AndyC

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For MPR, I often glue a kevlar strap to the motor tube, that is long enough to reach out of the rocket a couple of feet (similar to the way PML suggests, as well as others). From there, I tie on some nylon. For a rocket this size, I'd use either 3/8" tubular or 1/2" flat strap (enough to get good separation of the rocket and avoid parts smacking together on the way down - for a rocket the size you mention about 15'). I'd avoid anything bigger to keep the weight down and still fly on a G; same goes for avoiding too much hardware - I usually only use a quiklink/swivel for attaching the chute. For the kevlar, I like the 1" strap Wilmans sells at $1/ft. You don't need the strength, but the wider stap makes zippers less likely. If you use smaller strap/cord/TN to exit the body tube, I like to put something on the cord to spread the force out and make zippers less likely. What works for me is the self-stick thick felt stuff they sell to put on the bottoms of chairs at hardware stores. Cut (2) 2" square pieces, and sandwich the shock cord in between them at the right spot to intersect the end of the body tube.
 

GrossApproximator

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For MPR, I often glue a kevlar strap to the motor tube, that is long enough to reach out of the rocket a couple of feet (similar to the way PML suggests, as well as others).

Is it bad to just glue the nylon strap right to the motor tube instead of using the kevlar strap? I've heard from several people that nylon won't be harmed by the ejection charge since the charge's heat doesn't last long.
 

Handeman

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You will hear a lot of opinions on this one. I have a PML Callisto with a heavy 3/4" wide nylon strap glued to the MMT and to the piston. It's getting gray and stiff from the ejection charges, but I'm not worried about it yet and it has 30+ flights on it.

Kevlar would definately hold up longer, but.....
 

cjl

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Is it bad to just glue the nylon strap right to the motor tube instead of using the kevlar strap? I've heard from several people that nylon won't be harmed by the ejection charge since the charge's heat doesn't last long.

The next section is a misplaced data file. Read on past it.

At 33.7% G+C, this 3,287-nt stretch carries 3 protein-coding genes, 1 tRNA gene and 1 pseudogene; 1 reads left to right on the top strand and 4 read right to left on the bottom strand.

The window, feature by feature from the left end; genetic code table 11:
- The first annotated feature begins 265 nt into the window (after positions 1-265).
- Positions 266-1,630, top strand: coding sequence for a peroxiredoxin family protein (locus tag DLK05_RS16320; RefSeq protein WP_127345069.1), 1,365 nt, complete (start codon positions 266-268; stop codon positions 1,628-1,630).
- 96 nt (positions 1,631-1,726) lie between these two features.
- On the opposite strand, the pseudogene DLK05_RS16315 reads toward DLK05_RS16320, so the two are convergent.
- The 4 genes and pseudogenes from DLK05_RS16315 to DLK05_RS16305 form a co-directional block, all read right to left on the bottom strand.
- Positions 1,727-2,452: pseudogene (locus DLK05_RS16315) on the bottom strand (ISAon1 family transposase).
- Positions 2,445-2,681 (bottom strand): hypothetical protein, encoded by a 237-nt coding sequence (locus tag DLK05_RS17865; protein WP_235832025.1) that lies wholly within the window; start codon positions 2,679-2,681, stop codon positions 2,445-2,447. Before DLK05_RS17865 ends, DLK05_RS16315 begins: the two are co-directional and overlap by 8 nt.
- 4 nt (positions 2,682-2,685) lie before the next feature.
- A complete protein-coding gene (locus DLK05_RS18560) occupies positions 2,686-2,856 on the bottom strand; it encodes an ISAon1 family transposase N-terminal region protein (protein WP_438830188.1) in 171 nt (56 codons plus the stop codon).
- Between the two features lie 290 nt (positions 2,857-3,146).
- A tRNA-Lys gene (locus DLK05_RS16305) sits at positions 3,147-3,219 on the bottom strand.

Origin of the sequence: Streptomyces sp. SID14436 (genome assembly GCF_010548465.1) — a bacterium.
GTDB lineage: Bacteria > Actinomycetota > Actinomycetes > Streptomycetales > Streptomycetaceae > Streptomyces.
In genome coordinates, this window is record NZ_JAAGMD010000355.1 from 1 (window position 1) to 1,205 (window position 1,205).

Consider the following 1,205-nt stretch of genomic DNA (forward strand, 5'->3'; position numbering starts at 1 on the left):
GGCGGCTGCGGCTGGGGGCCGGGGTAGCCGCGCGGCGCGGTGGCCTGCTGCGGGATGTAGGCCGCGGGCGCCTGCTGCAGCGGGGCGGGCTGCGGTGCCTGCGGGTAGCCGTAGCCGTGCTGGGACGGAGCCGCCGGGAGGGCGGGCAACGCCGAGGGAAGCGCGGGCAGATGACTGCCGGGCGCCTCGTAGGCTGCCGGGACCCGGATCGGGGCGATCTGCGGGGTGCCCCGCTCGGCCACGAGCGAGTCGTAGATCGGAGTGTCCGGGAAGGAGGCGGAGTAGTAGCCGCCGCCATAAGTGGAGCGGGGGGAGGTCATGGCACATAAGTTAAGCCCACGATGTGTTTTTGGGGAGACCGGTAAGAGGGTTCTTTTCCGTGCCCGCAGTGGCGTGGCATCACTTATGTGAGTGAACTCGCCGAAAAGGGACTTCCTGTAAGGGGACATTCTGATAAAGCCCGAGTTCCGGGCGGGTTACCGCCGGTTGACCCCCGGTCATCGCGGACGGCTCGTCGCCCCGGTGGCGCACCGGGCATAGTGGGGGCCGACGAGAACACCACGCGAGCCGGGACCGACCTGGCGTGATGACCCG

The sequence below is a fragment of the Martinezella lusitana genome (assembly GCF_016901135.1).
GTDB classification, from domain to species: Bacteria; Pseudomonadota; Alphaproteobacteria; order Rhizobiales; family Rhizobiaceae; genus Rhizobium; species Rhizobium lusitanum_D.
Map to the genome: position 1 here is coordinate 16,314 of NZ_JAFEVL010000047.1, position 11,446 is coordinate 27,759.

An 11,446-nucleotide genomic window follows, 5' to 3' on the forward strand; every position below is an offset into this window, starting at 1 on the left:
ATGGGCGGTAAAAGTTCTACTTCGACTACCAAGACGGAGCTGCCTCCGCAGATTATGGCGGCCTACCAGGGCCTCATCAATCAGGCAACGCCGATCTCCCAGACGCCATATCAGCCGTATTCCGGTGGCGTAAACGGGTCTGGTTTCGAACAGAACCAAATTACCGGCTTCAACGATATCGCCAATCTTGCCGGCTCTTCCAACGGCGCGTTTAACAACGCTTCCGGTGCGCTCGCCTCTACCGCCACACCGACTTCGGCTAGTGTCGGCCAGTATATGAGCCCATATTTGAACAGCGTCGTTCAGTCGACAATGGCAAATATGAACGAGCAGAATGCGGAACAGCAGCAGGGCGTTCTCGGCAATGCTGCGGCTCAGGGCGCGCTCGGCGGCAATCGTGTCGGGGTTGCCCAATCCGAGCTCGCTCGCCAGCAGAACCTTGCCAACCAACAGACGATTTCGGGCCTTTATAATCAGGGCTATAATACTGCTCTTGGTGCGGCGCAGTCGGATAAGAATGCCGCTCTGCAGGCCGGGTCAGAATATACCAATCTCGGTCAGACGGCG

The nylon will get toasted by the charge, but only after quite a few flights.
 

DeWain

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Sorry, Gary7, I'm not answering your question, but rather am asking another one.

I am relatively new to MPR and HPR, so I don't yet have a feel for the correct sizes for shock cords. Do folks here have a good rule of thumb for the correct size or Kevlar and tubular/flat Nylon for different size rockets. I have an L1 rocket with a 9/16 flat Nylon (with the lower section protected by a K&S protector). I am thinking of using a Kevlar/tubular Nylon combo for rockets as small as D-powered rockets. What are good sizes for D-powered rockets? E? F?
 
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ScrapDaddy

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ok your question could mean 2 things so I'll answer the 2 possibilitys

possible answer 1, the shock cord should be 2-3X your complete rocket length for nylon and Kevlar shock cords

possible answer 2, use 100 LB test for rockets powered A-D use 300 LB test for D-g and use 1500+ for H-onward
 

cjl

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ok your question could mean 2 things so I'll answer the 2 possibilitys

possible answer 1, the shock cord should be 2-3X your complete rocket length for nylon and Kevlar shock cords
Possibly even longer, depending on the rocket. That's a good start though.